Missouri Law: Selling Structured Settlement Payments

If you are considering selling your future structured settlement payments for an immediate lump sum in Missouri, it's important to understand the laws surrounding this type of transfer. In addition to federal law, 49 states have their own laws that govern the process of transferring the rights of a structured settlement annuity.

Missouri Structured Settlement Law

In Missouri, the law surrounding the transfer of rights to future structured settlement payments is the Structured Settlement Act.

No transfer of structured settlement payment rights shall be effective and no structured settlement obligor or annuity issuer shall be required to make any payment directly or indirectly to any transferee of any transfer of structured settlement payment rights unless the transfer has been approved in advance in an order of a court of competent jurisdiction, based on the court's express findings that:

(1) The transfer complies with the requirements of sections 407.1060 to 407.1068 and does not contravene other applicable law;

(2) Not less than ten days prior to the date on which the payee entered into the transfer agreement, the transferee has provided to the payee a disclosure statement in bold type, no smaller than fourteen point, setting forth:

(a) The amounts and due dates of the structured settlement payments to be transferred;

(b) The aggregate amount of the payments;

(c) The discounted present value of the payments, together with the discount rate or rates used in determining the discounted present value;
 
(d) The gross amount payable to the payee in exchange for the payments; and
 
(e) An itemized listing of all brokers' commissions, service charges, application or processing fees, closing costs, filing or administrative charges, legal fees, notary fees and other commissions, fees, costs, expenses and charges payable by the payee or deductible from the gross amount otherwise payable to the payee;
 
(3) The transfer is in the best interest of the payee and the payee's dependents;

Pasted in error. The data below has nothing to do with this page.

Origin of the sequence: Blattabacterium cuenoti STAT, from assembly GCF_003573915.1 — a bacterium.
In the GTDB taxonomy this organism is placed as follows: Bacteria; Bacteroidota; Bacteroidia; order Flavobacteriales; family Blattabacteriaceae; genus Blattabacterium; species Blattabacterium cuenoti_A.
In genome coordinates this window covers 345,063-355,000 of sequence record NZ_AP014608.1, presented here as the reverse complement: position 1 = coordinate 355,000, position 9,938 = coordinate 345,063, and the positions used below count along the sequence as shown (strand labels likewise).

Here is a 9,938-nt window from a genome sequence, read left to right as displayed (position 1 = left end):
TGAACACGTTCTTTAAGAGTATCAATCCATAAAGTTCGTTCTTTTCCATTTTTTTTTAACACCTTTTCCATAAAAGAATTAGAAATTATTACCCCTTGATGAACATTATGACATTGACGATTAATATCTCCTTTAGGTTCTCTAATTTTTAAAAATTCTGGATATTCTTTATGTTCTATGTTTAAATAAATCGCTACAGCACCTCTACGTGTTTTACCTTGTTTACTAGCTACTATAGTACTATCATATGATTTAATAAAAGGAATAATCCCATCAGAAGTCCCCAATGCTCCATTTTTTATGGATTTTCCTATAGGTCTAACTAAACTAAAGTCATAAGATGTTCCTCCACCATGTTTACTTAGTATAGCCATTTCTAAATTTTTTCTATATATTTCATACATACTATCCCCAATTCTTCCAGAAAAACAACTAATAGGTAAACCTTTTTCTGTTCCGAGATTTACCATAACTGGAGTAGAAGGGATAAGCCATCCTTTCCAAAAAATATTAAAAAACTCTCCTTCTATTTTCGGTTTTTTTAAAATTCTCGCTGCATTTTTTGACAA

(4) The transferee has given written notice of the transferee's name, address and taxpayer identification number to all interested parties and has filed a copy of the notice with the court;

(5) The payee has consented in writing to the transfer;

(6) The payee has been represented by disinterested counsel in connection with the transfer or the payee understands the nature of the transaction and the economic consequences of the transaction; and

(7) The payment to be made to the payee by the transferee is equal to the fair market value of the structured settlement rights being transferred.  

Click here to read the full Missouri law.

Federal Structured Settlement Law

To sell your future structured settlement payments, you'll need to comply with both state and federal law. These laws are in place to protect you.

In 2001, Congress enacted the Victims of Terrorism Relief Act, which includes a provision relating to structured settlement factoring transactions (26 U.S. Code § 5891). This provision imposes a high excise tax on structured settlement factoring transactions unless the transactions are “approved in advance in a qualified order.” The Act defines a qualified order, and it requires that the order be issued “under the authority of an applicable State statute by an applicable State Court.”  Since then, 49 states and the District of Columbia have enacted state statutes setting for the procedures for court approval of structured settlement factoring transactions.

Qualified order. --For purposes of this section, the term “qualified order” means a final order, judgment, or decree which--

(A)  finds that the transfer described in paragraph (1)--

(i)  does not contravene any Federal or State statute or the order of any court or responsible administrative authority, and

(ii)  is in the best interest of the payee, taking into account the welfare and support of the payee's dependents, and

(B)  is issued--

(i)  under the authority of an applicable State statute by an applicable State court, or

(ii)  by the responsible administrative authority (if any) which has exclusive jurisdiction over the underlying action or proceeding which was resolved by means of the structured settlement.

26 U.S. Code § 5891 also offers some helpful definitions and other rules for selling structured settlement rights. Read the full law here.

We have a few articles that might be helpful if you are considering selling your structured settlement payments:

Transferring the rights to your future payments is permanent, and it's not the best choice for everyone. We encourage you to speak with a financial expert about your asset and to weigh all your options if you are in need of immediate cash.

CrowFly is committed to creating a positive experience that is built on trust, accessibility, and transparency for people who have structured settlements. For more information, contact CrowFly at 833-CROWFLY, email info@crowfly.com, or get started with a structured settlement quote.